“We need more moments within TV and film which offer happiness and joy within lesbian and queer relationships”


A question that has been circling my mind for the past year, if not longer is this: “Is it time for more sapphic romcom entertainment?” 

Well, the answer is yes! Of course, it is time to have more lesbian representation hitting our screens. What more do we want than to watch a lesbian-driven series after a long day at work? Or to cuddle up with our person on a weekend to get our sapphic fix?

Sapphic representation is making leaps and bounds in a positive direction. The heartwarming show Heartstopper has the ever-so-lovely couple Tara and Darcy who I think we can all agree are a couple that we wished our younger selves could have experienced something similar. 

Heartstopper has made me reminisce about Naomily – Naomi and Emily in the TV series Skins – which gave a vastly different portrayal of teen life. As I experienced my teenage years in the 2000s, I remember being hooked on seasons three and four of Skins where Emily and Naomi started their relationship at a time when being a lesbian had a different level of acceptance. As we see a rise in sapphic representation in TV shows, it is noticeable that there are more shows being aired aimed at teens and younger audiences. We are now left hoping for more lesbian adult representation.

As a twenty-nine-year-old who is still trying to navigate through life, I aim to seek out as many lesbian and queer-driven TV shows and films as I can find to help me relate to as well as escape into their world. One theme that I think many people will notice is that if you find a lesbian protagonist in some form of media, you will witness obstacles for these characters. Films such as Ammonite, Carol and Portrait Of A Lady On Fire are all set between the 1700s and the 1950s and in my eyes, are just beautifully painful. However, at no point during these three films are these characters engaging in humorous conversations or essentially making the viewer have an easy watch. Instead, we are watching the uncomfortable portrayal of being in a same-sex relationship at a time when it was forbidden.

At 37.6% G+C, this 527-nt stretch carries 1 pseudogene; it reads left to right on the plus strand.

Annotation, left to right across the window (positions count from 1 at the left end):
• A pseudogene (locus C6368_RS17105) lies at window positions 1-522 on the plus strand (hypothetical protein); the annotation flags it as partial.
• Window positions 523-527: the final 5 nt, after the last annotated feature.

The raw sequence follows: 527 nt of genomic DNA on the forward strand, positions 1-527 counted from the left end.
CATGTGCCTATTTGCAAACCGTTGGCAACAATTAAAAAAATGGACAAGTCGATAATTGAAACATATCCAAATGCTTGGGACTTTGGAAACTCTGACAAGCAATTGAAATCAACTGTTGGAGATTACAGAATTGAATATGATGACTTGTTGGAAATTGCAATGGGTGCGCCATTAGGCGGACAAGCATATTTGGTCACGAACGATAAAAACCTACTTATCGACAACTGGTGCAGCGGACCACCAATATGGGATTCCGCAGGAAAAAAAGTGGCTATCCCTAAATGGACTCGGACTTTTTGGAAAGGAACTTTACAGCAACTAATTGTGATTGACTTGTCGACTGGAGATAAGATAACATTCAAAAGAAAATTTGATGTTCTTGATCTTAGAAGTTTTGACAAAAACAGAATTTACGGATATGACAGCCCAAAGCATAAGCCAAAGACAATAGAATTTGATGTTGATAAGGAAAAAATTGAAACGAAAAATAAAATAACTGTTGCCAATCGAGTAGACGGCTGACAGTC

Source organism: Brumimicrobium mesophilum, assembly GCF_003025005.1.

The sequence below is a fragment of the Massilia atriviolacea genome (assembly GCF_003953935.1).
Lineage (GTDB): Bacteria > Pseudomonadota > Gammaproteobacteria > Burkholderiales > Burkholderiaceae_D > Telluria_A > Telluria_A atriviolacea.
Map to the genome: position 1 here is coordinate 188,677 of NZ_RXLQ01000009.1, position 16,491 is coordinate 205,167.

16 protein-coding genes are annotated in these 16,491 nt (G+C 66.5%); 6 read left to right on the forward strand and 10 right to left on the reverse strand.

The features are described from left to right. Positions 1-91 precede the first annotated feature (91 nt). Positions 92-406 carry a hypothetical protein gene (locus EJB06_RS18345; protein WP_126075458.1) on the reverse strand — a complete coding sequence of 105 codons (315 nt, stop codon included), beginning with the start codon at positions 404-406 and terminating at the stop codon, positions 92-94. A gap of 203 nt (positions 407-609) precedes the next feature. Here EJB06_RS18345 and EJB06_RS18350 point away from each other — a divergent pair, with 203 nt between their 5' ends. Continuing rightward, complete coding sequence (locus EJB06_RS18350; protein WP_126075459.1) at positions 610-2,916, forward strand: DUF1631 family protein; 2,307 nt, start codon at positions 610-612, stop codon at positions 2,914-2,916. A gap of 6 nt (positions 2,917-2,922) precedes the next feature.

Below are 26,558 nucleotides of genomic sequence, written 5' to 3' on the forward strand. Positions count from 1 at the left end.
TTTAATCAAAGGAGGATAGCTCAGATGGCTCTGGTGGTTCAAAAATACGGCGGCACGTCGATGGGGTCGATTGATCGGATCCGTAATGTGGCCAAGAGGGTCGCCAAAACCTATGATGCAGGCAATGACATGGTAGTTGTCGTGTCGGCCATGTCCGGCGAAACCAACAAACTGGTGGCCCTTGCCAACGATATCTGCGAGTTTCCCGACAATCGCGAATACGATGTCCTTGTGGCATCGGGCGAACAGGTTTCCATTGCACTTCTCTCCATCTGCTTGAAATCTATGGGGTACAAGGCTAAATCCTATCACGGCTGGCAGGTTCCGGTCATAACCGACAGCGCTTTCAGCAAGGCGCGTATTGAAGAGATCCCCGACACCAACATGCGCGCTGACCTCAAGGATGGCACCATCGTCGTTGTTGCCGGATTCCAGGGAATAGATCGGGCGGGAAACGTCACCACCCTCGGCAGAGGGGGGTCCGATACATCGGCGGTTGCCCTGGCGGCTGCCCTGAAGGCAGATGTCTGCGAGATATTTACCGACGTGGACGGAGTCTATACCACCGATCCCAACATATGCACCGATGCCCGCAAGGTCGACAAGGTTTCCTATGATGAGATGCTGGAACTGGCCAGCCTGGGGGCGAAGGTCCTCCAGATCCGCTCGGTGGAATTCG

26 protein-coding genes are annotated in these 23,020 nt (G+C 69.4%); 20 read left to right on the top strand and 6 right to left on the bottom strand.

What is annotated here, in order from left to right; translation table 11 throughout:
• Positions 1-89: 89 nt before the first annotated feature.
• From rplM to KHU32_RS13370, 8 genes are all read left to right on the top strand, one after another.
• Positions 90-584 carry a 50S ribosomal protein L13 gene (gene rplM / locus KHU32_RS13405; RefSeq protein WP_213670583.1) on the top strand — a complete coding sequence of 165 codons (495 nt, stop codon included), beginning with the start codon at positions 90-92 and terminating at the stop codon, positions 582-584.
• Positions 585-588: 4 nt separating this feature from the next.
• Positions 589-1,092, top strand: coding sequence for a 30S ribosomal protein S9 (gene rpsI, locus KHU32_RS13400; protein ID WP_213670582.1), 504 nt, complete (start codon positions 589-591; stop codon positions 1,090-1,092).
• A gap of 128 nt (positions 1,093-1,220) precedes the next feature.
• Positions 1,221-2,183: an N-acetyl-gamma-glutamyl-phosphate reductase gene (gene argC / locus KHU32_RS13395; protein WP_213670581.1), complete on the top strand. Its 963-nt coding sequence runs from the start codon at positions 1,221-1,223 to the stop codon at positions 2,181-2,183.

This is where A League Of Their Own comes to offer a helping hand in bringing lesbian and queer characters into the romantic and comedy genre. As many of us will have seen, this wonderfully developed season offers around eight hours of heartache, healing, joy, and tragedy. We as viewers can witness an everyday queer character representation in terms of following the ups and downs of these characters’ lives. And even though we are all heartbroken about the second season being scrapped by Amazon, we are holding a little flame of hope for something to be rectified soon.

The “Cancel Your Gays” trope is still damaging the LGBTQIA community because of its alarming rate of queer shows being pulled from the air. Shows that offer a breath of fresh air for many viewers are simply being scrapped from renewals of more seasons. People have turned to social media to express their upset and anger at the cancellation of sapphic shows. Hopefully, with time, things will change for the better.

As we head into the last part of this year, we are ready to put on our garish jumpers, drink copious amounts of hot chocolate and of course, settle down in front of the fire and watch Christmas films. As it stands, we are yet to hear whether a sequel to Clea DuVall’s Happiest Season is on Santa’s Sleigh, but one thing is for sure, we want another lesbian-fueled Christmas film and this time, with so much more happening.

Having TV shows like Heartstopper is a necessity for young people who are perhaps discovering new things about themselves. But we adults also need new and equally important, continuing series that we can binge-watch.

The last few years have brought TV series like Anne+ and Feel Good that have created an insight into modern dating within queer relationships but sadly these series have now ended. We need more moments within TV and film which offer happiness and joy within lesbian and queer relationships. We are now on the hunt for our new TV obsession and hopefully will be introduced to new and exciting characters that we can low-key obsess over.

DIVA magazine celebrates 29 years in print in 2023. If you like what we do, then get behind LGBTQIA media and keep us going for another generation. Your support is invaluable. 

linkin.bio/ig-divamagazine ✨

Leave a Reply

This site uses Akismet to reduce spam. Learn how your comment data is processed.